Amélie Poulain (Audrey Tautou) finds an old tin box from the 1950s filled with childhood treasures hidden beneath the floorboards of her bathroom. After tracking down the owner she returns the box anonymously and after watching his reaction from a distance realizes how this small unexpected surprise transforms his life. Relishing her success Amélie makes the decision to transform the lives of the people around her some for the better and some for the worst and admires her achievements from a distance. But while Amélie is able to fix the lives of strangers she is a master at avoiding her own problems including her relationship with her father. She also becomes smitten with a man named Nino (Mathieu Kassovitz) who spends his days collecting unclaimed photos of people at train station photo booths. Amélie discovers that in order to win Nino's heart she will have to do it face-to-face rather than with behind-the-scenes manipulation.
Tautou who won a César (the French equivalent to an Oscar) for her role in 1999's Venus Beauty Institute is charming as the gamine Amélie and her performance is pivotal in getting across the film's sense of hope. She comes across as immensely sweet and curiously playful. Her love interest Nino is played by Kassovitz (The Fifth Element). An odd collector of anything unusual by day and part-time cashier at the "Palace Video King of Porno" by night Kassovitz is perfectly cast as Amélie's intriguing suitor. The supporting roles are also of top quality including the singularly named French actor Rufus (Delicatessen) who plays Amélie's cold father and town doctor; Serge Merlin as her neighbor whose congenital illness causes his bones to shatter like crystal; and Jamel Debbouze as an endive-loving grocery clerk. Each encompasses their characters to a tee and adds to the film's authenticity.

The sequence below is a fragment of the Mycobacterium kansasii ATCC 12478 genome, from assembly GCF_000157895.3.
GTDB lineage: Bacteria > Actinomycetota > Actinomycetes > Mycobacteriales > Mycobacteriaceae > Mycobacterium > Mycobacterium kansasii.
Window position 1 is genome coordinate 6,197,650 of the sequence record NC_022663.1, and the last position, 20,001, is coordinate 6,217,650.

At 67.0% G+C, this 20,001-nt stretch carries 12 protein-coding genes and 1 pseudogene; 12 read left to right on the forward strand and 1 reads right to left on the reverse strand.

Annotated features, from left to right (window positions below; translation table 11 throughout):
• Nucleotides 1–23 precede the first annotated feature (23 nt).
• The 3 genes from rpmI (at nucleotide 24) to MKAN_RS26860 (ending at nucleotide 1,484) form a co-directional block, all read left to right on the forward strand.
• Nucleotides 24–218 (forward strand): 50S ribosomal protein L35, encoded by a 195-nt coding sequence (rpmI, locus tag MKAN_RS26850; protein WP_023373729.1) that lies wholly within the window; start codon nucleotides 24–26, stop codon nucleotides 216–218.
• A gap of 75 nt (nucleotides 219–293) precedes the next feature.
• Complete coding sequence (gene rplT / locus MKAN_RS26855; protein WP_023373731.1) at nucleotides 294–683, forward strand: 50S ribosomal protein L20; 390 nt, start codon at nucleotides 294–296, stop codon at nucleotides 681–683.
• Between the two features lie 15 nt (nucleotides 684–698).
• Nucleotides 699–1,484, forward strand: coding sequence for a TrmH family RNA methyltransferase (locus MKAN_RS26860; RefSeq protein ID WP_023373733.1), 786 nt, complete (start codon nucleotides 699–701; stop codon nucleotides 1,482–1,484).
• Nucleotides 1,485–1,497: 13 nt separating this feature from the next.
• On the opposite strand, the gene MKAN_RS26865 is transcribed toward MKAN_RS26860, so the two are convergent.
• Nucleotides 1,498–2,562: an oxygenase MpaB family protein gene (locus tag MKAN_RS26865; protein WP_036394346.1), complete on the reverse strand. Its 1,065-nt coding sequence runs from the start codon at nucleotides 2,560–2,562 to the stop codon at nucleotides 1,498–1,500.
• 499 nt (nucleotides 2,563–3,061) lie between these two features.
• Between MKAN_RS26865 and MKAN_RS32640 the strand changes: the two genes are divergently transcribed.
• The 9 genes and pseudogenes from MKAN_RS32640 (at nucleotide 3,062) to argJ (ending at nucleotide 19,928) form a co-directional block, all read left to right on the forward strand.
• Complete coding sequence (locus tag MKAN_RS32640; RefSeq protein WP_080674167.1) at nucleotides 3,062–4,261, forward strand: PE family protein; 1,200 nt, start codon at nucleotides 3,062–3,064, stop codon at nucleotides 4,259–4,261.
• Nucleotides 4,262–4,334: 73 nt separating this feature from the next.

Jean-Pierre Jeunet (Delicatessen) took the romantic comedy formula and turned into a sweet original and entertaining film. Starting with a visually stunning montage of Amélie's childhood-which clearly explains her ability to sidestep reality-the movie surges ahead to the present without ever being predictable. We meet a colorful and lively Parisian neighborhood whose quirky denizens have lived there for generations. All the players are introduced by a hilarious voiceover describing their traits ("Joseph is a pathologically jealous character who only enjoys himself when he is popping bubble-wrap foils.") And while they are complex people and not always good they are endearing and genuine. The eclectic cast and colorful cinematography make Amélie a warmhearted movie without the usual sappiness that comes with almost every romantic comedy.